Have just come back from a wonderful few days in Suffolk, staying in beautiful Orford – and with the weather so unseasonably hot, it could almost have been Tuscany! We enjoyed some memorable walks along the lanes and around the harbour of Orford and the stunning village itself, with its castle, medieval church and picturesque cottages, also spending much time popping into the convenience store and cafe that are at the heart of village life there – so self-contained was Orford, in fact, that we didn’t venture anywhere else for 3 days and, only then, fairly reluctantly! Rudi was a favourite with everyone; Ridgebacks really do seem to get people talking and reminiscing, we met one lady who had left 13 of them behind when she was forced to leave Zimbabwe. I’m happy to report that both of the lovely pubs in the village were very welcoming!
One of the most memorable walks provided me with a sight I had never encountered before and will never forget! It was one of the first really hot mornings to hit Suffolk, the weather having followed us from Berkshire, and as the morning sunshine brought its first real warmth to a farmer’s field quite near to the castle, igniting the long grass into strands of greenish-gold, about a dozen brown hares came out of hiding and started running in playful circles around the field.
Having only ever seen two hares before, and one of those was just the week before and at some distance (at Silchester), I was amazed to see so many – and all so apparently confident, nay, cocky in the presence of a biped accompanied by a very large ginger dog! One or two ran right up to the field entrance, where I stood with Rudi on a short leash, and seem to do a little jig right in front of us as if to say “can’t catch me” before haring off again, it was brilliant. Was as much as I could do to keep up with them, with the camera, whilst holding the dog but I managed some shots and may well paint from one or two of them soon.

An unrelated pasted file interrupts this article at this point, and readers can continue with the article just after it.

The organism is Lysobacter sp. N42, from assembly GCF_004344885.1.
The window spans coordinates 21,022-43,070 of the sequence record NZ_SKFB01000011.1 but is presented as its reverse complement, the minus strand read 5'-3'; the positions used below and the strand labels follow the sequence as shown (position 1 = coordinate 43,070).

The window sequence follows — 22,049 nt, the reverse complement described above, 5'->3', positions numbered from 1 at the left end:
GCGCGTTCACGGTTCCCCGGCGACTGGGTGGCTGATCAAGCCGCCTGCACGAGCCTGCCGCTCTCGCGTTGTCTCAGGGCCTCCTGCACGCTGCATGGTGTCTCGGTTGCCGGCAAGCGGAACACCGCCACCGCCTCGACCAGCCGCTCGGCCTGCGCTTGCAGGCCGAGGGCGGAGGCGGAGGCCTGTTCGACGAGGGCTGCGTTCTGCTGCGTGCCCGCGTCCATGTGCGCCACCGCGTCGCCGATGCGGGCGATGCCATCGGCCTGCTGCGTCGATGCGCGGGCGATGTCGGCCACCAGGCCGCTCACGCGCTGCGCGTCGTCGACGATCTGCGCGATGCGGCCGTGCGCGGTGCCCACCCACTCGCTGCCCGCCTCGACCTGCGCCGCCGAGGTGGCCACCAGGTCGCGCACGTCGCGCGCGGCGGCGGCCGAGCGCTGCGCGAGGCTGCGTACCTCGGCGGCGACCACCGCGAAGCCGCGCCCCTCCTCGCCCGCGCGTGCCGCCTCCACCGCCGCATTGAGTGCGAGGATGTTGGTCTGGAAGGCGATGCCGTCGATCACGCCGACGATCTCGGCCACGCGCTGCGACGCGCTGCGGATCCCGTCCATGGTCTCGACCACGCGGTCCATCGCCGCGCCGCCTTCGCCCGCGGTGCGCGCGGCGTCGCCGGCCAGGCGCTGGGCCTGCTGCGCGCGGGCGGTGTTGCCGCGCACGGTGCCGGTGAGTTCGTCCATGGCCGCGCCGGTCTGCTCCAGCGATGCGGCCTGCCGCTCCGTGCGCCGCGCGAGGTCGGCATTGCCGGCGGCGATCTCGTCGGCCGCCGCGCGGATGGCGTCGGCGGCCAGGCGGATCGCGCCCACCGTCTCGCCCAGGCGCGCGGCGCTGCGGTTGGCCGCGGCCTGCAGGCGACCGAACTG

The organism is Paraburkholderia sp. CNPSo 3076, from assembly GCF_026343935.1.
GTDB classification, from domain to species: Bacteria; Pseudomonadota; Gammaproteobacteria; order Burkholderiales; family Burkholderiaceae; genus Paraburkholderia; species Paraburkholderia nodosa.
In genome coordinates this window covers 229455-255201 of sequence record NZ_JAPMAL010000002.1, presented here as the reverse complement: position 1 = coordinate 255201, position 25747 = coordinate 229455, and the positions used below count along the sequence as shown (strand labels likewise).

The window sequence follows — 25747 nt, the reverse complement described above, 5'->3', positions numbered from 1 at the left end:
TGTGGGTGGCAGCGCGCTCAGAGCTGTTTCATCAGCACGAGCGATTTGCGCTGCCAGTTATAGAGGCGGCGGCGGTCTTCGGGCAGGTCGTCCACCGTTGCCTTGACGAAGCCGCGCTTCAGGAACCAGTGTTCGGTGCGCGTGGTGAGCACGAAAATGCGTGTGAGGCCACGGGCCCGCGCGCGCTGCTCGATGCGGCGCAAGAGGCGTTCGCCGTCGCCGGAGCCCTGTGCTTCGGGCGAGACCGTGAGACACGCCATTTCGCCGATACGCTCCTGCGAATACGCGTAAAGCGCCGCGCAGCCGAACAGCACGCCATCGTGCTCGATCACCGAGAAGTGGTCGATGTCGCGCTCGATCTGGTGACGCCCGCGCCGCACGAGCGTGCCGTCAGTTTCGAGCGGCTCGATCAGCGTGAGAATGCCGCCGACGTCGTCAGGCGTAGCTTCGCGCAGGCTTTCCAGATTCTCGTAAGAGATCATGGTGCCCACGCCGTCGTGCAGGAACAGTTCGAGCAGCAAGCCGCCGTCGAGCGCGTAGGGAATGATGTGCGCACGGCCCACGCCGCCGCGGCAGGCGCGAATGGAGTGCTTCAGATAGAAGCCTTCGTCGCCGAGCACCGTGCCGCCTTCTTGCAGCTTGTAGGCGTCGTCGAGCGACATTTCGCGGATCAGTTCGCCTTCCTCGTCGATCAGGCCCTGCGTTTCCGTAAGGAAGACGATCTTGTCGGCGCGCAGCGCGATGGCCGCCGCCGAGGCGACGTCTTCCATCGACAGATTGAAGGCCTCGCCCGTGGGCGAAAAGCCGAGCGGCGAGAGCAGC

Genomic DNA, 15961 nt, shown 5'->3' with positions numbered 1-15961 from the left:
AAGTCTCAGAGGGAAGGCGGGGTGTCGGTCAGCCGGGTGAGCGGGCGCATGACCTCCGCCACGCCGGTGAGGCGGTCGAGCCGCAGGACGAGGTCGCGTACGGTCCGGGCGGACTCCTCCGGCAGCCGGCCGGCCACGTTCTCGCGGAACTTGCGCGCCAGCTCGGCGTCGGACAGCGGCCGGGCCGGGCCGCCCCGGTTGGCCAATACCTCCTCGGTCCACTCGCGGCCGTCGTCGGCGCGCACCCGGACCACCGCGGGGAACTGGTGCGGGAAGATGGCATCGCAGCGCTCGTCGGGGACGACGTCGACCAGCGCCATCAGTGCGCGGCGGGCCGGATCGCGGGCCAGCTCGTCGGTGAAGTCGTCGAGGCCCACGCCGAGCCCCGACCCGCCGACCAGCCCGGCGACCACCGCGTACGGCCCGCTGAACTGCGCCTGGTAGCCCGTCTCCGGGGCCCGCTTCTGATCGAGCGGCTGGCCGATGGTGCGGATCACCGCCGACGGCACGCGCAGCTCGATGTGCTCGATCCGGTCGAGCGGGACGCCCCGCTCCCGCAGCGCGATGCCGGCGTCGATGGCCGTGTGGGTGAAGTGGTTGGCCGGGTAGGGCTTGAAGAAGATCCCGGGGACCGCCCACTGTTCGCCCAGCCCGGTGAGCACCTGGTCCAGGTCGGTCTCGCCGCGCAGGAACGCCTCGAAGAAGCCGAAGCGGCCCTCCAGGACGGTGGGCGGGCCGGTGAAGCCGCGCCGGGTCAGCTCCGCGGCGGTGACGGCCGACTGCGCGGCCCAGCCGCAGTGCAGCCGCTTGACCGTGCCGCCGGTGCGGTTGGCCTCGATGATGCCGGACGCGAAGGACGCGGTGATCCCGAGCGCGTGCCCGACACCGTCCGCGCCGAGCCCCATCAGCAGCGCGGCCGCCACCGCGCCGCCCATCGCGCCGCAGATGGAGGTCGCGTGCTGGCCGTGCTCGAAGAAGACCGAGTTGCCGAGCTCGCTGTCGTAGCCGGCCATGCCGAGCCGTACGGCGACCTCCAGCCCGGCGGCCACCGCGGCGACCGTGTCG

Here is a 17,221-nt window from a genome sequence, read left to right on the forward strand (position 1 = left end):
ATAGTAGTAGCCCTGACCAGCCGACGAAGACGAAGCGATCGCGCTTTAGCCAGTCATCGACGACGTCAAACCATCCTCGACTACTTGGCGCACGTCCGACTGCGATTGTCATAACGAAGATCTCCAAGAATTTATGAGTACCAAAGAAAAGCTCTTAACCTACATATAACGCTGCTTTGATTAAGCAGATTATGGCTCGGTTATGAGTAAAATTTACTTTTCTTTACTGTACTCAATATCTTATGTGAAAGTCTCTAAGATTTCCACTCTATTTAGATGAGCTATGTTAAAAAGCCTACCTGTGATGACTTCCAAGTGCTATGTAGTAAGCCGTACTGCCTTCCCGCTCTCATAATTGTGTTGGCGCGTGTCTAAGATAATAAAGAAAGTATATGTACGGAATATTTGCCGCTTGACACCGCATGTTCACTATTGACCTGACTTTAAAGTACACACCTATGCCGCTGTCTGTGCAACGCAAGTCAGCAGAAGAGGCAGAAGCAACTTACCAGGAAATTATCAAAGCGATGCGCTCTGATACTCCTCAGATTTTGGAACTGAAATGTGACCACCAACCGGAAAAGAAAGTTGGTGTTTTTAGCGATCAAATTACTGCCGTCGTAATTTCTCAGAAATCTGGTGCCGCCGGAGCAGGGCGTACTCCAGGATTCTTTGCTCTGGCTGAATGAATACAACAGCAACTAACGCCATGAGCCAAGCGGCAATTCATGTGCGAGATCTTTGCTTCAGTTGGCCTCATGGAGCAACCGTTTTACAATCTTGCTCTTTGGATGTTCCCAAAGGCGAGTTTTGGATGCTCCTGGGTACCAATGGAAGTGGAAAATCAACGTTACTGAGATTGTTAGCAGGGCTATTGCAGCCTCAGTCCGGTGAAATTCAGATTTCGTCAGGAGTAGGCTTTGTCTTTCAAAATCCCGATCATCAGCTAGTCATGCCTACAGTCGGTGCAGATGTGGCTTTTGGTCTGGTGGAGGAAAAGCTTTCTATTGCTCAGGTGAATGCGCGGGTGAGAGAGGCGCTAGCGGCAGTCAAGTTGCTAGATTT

During the week, we sighted two pairs of lapwings in fields near the marshland and (with fairly amateurish knowledge) think we encountered a reed warbler – well, it was in the reeds and it was warbling in a very distinctive way. (In fact, we recorded it warbling and have just checked it against the RSPB website so are pretty certain now.)
One of the best bits was waking each dawn – in an attic room with three open skylights – to the most full-on and quirky dawn chorus of mixed birdsong I’ve ever heard, it was so loud it felt as though we were sleeping in the tree tops and the interjection of the occasional seagull and a few other oddities made it a joy to wake up to. We also had a particularly lovely owl “twi-twoo”-ing each night as we settled down to our slumbers and who, on one occasion, sounded so loud against the still night that he woke us both up; he could have been sat on the pillow, he sounded so close-by and the slightly Eeyore-esque tone of his “twit-twooo” made us giggle.
Nature spotting aside, I’ve come away with a zillion photos and a good few sketches of our week in Suffolk and with my feel-good tank well and truly topped up.
For more images of our Suffolk week, see the Orford photo gallery at http://www.flickr.com/photos/helenwhitephotos/sets/72157626600814922/.